Remember MDA, the miracle drug of the early 70s? Well, I do. It used to turn me into blissed-out motormouth, and I can remember more than once strolling along the beach watching the sun come up after an all-night gabfest. My question is, what was in that stuff, anyway? I remember being told it was a combination of speed and acid, but this now strikes me as chemically improbable. It also occurs to me, now that my Puritan impulses have reasserted themselves with age, that something that felt that good had to be bad for you. Was it? In terms of value for the money, I always thought MDA beat the hell out of Yuppie drugs like cocaine.
Waxing nostalgic about the great chemicals of old strikes me as a bit weird, but I guess we have to expect this from Age of Aquarius alumni. MDA was chemical shorthand for 3,4-methylenedioxyamphetamine–maybe now you know why they told you it stood for Miracle Drops of Acid instead. The stuff was in fact chemically related to both speed (amphetamines) and hallucinogens like LSD.
Dope lore had it that MDA induced a sense of confidence and a feeling of warmth and empathy toward other people (hence the appellation “the love drug”). In small doses, say about 60 mg (the average street dose was 120 mg), it acted mostly as a stimulant and could also cause some visual distortions. In larger doses, its hallucinogenic properties started to take effect, and combined with the stimulant effects–heavy breathing, rapid heartbeat, etc.– things could get pretty unpleasant for the user. But maybe you’ve forgotten that part. The drug produced a tolerance in the body with use, so that it took progressively larger doses to produce the desired effect each time.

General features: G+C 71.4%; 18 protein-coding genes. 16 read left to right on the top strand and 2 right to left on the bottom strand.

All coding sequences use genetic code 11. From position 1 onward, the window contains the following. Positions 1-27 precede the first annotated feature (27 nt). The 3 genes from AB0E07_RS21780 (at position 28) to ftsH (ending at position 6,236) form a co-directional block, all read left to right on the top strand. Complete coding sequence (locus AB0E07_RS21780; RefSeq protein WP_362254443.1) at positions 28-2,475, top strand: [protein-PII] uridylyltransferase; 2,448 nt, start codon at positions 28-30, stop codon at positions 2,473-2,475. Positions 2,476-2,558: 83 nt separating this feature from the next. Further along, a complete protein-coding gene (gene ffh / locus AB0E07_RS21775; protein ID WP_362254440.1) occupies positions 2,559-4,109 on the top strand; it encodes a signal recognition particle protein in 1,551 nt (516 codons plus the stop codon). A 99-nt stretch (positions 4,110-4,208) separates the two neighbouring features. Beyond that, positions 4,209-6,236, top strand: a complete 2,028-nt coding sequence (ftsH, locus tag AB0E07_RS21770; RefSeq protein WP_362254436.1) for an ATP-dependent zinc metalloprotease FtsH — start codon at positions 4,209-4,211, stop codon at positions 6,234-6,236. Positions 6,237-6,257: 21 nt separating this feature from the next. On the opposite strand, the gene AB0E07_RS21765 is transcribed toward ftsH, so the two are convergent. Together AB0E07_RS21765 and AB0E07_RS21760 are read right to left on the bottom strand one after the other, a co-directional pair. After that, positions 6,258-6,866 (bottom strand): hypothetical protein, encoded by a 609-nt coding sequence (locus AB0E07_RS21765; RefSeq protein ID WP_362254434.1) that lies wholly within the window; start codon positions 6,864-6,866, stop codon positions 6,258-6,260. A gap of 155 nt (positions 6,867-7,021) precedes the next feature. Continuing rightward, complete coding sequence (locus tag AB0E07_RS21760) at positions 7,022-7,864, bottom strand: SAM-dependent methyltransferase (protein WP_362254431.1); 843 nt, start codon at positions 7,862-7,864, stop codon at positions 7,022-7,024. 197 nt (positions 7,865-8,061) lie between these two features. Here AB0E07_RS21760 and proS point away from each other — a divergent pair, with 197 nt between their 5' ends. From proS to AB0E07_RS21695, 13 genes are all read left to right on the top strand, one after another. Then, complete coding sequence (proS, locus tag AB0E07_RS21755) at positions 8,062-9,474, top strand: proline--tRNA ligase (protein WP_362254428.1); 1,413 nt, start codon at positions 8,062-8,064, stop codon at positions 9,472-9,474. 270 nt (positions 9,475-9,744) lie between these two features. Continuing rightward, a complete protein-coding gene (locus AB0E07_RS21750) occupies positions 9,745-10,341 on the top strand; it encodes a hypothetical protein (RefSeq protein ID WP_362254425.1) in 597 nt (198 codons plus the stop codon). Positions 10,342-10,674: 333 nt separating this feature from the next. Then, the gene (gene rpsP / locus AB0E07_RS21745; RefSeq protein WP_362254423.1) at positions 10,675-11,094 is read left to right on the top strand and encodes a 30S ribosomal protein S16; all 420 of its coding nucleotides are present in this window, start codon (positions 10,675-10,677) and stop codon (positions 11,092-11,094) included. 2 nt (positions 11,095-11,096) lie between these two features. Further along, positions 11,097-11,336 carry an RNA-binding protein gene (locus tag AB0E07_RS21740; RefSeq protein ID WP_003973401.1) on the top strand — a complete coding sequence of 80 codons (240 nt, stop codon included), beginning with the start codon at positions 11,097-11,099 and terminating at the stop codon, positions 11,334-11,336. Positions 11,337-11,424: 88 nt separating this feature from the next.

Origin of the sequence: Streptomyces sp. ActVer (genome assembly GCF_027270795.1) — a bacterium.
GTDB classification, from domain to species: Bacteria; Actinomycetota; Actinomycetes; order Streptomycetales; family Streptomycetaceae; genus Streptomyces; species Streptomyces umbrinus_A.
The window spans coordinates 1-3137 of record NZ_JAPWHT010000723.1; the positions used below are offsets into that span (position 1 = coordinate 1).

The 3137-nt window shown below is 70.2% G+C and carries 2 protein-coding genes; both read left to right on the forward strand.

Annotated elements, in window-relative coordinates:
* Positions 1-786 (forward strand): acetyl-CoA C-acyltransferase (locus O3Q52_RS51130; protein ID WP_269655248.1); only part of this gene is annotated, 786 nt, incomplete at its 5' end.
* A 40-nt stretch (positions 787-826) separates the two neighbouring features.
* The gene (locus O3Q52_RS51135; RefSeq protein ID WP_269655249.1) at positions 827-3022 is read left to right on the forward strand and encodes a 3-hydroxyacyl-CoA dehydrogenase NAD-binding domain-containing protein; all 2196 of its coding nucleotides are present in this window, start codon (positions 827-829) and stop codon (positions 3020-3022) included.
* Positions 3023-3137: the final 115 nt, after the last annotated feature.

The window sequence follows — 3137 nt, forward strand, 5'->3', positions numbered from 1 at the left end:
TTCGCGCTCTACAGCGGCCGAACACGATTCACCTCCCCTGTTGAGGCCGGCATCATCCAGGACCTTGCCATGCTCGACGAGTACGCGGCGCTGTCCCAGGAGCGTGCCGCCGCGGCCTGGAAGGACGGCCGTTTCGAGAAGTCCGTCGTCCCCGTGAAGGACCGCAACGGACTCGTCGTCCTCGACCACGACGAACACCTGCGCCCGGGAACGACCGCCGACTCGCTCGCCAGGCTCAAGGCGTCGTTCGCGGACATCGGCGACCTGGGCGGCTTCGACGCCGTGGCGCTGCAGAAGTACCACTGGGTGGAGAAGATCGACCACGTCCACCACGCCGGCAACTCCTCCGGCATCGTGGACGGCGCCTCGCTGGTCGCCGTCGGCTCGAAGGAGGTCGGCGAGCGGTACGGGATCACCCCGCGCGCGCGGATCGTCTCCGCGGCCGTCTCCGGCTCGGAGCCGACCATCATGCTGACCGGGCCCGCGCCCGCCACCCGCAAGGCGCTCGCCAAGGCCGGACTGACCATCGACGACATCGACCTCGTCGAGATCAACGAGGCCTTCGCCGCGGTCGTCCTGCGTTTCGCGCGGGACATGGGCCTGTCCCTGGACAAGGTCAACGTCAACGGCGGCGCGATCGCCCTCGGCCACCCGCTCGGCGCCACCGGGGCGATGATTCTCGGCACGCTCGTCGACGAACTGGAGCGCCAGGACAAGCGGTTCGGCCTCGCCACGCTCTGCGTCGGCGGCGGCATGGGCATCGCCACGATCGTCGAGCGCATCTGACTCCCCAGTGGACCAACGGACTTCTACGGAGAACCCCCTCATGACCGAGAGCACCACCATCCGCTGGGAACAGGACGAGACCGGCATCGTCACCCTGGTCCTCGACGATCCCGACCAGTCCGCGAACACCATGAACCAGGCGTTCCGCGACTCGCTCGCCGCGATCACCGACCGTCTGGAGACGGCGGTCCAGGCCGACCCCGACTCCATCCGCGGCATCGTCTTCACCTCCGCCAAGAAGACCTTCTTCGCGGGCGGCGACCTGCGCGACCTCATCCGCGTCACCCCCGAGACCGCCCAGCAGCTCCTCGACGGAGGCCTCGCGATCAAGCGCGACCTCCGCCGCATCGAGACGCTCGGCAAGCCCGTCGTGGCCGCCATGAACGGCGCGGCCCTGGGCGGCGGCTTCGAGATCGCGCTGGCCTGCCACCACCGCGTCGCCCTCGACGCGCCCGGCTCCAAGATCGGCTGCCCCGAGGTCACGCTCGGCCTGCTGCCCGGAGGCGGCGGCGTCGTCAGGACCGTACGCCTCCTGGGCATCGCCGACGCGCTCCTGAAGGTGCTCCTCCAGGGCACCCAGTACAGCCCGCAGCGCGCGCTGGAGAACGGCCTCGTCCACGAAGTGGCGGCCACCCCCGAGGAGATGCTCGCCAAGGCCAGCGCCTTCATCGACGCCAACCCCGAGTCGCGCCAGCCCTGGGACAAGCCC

MDA was relatively safe as drugs go, which of course isn’t saying much. It’s difficult to OD on stimulants, and MDA wouldn’t kill you except in massive doses. It may interest you to know, however, that a rather simple mistake in the MDA drug synthesizing process could produce a toxic drug called PMA, which made deadly poisoning a serious possibility. As far as long-term effects go, I haven’t come across anything particularly horrifying, but you can be assured all that speeding didn’t do your ticker any good. Cecil has never been one to get sentimental about his youthful vices.
Send questions to Cecil via firstname.lastname@example.org.